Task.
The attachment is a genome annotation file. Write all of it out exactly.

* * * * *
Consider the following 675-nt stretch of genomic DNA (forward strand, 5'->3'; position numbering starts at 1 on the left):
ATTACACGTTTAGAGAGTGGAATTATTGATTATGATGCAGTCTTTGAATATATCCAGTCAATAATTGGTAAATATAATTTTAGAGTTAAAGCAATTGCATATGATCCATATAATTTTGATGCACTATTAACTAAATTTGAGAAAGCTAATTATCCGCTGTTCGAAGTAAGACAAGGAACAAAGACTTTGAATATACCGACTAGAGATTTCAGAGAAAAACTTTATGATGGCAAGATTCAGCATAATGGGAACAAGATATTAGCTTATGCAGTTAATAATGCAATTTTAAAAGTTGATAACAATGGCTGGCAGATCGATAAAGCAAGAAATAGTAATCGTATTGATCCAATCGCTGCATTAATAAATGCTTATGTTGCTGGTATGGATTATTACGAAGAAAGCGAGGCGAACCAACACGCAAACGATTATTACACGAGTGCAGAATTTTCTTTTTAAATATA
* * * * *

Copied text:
Consider the following 675-nt stretch of genomic DNA (forward strand, 5'->3'; position numbering starts at 1 on the left):
ATTACACGTTTAGAGAGTGGAATTATTGATTATGATGCAGTCTTTGAATATATCCAGTCAATAATTGGTAAATATAATTTTAGAGTTAAAGCAATTGCATATGATCCATATAATTTTGATGCACTATTAACTAAATTTGAGAAAGCTAATTATCCGCTGTTCGAAGTAAGACAAGGAACAAAGACTTTGAATATACCGACTAGAGATTTCAGAGAAAAACTTTATGATGGCAAGATTCAGCATAATGGGAACAAGATATTAGCTTATGCAGTTAATAATGCAATTTTAAAAGTTGATAACAATGGCTGGCAGATCGATAAAGCAAGAAATAGTAATCGTATTGATCCAATCGCTGCATTAATAAATGCTTATGTTGCTGGTATGGATTATTACGAAGAAAGCGAGGCGAACCAACACGCAAACGATTATTACACGAGTGCAGAATTTTCTTTTTAAATATA